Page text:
Finally, some encouraging news from our medical schools. In a story from Boston.com titled When old is new: A wave of change in medical schools puts emphasis on care of seniors, writer Alice Dembner follows the new, improved training of medical students in the art of treating our aging populace.
In the past, students who were not going into fields that focused on elders would spend very little time studying the aging of the human body and mind. Now, many students are spending significant time studying how the body ages. They are finding out that older patients need to be cared for differently than the young. Imagine! They are being taught about the whole life cycle, including how to handle that culturally taboo word - death.
These young students are not only spending time with aging organs. They are spending time with whole people who happen to be aging. They are learning to listen to the wants and needs of these elders. They are learning that each has a unique personality. They are learning that each loss suffered by an elder is tolerated differently, depending on the personality of the elder. But they are also seeing the results of too much loss of independence. They are learning that some people will die when that last bit of independence is lost.
These students are also learning to have difficult end-of-life talks with these elders. Providing good care while they are living includes finding out how far they want their doctors to take that care, when it comes to keeping them alive.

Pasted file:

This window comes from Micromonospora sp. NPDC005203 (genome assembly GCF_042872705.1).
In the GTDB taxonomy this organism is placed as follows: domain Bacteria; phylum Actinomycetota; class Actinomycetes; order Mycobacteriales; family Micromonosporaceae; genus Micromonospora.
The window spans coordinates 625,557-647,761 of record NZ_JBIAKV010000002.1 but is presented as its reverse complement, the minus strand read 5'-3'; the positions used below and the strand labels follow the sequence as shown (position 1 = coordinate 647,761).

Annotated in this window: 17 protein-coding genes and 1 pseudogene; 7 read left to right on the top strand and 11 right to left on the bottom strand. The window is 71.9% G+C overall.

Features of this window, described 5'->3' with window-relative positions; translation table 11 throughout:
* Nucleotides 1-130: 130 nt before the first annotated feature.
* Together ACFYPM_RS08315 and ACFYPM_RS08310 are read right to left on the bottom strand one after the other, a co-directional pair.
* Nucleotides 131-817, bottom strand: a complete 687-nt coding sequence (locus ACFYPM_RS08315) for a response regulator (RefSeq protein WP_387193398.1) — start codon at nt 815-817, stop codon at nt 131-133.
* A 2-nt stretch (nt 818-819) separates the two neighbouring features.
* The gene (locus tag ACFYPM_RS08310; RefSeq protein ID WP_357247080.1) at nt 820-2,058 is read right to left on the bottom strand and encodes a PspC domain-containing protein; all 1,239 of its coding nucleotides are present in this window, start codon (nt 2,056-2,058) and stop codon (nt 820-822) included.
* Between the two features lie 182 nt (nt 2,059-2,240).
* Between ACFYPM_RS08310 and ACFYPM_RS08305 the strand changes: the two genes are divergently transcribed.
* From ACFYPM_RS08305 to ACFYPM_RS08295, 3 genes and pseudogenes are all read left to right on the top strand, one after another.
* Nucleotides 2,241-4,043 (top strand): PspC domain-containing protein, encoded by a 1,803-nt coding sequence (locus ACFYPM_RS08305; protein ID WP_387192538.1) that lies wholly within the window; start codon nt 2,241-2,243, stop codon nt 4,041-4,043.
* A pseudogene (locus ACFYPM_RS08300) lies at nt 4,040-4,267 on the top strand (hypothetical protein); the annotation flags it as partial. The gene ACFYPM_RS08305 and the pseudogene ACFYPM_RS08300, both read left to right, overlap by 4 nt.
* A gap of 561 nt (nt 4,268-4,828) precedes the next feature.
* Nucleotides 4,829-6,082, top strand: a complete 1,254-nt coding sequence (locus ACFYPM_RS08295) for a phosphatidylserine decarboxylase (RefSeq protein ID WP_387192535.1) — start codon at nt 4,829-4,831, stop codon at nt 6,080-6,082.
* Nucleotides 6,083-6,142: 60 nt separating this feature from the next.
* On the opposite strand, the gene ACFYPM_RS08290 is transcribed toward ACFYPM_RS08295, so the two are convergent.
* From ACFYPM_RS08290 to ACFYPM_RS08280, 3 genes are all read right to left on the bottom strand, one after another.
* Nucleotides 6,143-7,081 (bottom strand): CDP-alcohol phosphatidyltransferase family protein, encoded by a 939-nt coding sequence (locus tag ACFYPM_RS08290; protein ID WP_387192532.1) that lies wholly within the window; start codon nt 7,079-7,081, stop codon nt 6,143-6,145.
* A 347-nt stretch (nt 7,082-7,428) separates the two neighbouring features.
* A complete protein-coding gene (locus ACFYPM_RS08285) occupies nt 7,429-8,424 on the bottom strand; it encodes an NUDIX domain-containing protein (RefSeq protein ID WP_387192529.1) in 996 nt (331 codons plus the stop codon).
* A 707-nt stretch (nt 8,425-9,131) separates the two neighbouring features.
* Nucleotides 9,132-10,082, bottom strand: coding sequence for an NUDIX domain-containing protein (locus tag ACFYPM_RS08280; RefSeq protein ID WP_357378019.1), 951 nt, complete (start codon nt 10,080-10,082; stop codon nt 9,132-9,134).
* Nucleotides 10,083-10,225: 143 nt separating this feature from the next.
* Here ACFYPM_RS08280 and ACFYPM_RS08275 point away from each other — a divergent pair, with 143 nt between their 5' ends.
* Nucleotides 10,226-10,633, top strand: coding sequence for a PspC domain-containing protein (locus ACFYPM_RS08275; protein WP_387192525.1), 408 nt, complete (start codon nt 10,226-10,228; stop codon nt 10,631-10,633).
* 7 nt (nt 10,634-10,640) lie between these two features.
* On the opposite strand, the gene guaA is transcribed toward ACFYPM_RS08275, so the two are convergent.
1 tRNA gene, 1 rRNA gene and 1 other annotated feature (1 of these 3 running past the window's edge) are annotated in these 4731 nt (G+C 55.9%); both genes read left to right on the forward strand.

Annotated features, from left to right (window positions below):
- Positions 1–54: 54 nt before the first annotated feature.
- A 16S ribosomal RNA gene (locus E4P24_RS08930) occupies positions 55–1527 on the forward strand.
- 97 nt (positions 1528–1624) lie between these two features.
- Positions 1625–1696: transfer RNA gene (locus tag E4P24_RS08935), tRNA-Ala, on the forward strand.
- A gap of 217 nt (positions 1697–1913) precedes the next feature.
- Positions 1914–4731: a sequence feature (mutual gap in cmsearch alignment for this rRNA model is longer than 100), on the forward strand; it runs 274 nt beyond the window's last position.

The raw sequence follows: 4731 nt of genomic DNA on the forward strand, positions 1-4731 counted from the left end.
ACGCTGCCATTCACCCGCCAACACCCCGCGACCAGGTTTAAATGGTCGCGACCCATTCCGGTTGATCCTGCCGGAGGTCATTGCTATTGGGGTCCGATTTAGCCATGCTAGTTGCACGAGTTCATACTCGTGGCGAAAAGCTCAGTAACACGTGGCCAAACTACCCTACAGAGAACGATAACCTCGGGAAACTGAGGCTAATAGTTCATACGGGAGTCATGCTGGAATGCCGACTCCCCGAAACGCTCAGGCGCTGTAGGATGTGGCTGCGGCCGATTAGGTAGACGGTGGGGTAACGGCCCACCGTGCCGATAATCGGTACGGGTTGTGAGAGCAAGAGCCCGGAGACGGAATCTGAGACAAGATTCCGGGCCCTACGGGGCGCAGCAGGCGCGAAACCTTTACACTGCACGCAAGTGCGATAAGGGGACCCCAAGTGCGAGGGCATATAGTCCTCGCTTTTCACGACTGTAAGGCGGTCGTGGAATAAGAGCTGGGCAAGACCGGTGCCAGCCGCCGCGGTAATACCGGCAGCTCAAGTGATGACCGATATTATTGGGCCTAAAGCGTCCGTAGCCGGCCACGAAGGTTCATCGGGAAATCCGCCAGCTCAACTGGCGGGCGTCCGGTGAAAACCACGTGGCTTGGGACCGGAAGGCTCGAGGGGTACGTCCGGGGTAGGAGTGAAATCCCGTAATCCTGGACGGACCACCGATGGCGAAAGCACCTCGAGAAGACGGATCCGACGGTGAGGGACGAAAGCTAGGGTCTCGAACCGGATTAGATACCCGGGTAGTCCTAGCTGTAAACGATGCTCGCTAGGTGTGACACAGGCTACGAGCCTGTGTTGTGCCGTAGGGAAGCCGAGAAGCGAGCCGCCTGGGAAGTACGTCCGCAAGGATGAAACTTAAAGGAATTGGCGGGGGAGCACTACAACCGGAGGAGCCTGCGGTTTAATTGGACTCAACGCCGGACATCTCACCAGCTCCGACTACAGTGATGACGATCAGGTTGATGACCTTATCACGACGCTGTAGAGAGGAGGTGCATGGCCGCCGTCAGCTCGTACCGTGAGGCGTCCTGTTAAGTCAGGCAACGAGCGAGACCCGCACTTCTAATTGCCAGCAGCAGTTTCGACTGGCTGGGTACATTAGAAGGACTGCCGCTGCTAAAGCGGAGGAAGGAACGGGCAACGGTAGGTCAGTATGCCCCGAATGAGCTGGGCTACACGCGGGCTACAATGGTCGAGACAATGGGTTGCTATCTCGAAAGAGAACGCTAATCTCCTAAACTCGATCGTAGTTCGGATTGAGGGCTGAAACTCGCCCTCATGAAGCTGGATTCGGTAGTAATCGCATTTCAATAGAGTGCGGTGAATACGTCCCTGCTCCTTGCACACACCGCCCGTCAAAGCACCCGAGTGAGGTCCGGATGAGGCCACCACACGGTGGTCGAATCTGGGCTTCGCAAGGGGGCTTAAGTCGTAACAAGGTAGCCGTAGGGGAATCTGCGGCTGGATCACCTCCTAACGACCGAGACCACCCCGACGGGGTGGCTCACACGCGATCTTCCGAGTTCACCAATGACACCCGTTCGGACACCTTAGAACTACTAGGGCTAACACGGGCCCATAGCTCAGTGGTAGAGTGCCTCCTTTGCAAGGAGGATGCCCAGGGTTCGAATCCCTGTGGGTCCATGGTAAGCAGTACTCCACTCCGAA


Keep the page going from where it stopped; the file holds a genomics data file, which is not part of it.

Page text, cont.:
Geriatric care, in the past, has been glossed over for those going into other areas of medicine (meaning most doctors). Geriatricians would take care of the aged. That is no longer acceptable. Our country is short on geriatricians for reasons mentioned in one of my previous posts, Geriatrician Shortage: How Do We Make Geritarics More Atttractive? So, family doctors are seeing many of our elders. Internists are seeing many of our elders. Nearly every specialty other than pediatrics will be faced with decisions about how to treat their aging patients.
Doctors have been traditionally trained to cure. With elders, often the correct decision is to help them live comfortable with diseases that can't be cured. This takes a very different thought process. Congratulations to the medical schools that are facing this head on. It will mean better care for all of us, throughout life. It will mean geriatric care is being given the importance it deserves.
Published On: February 06, 2008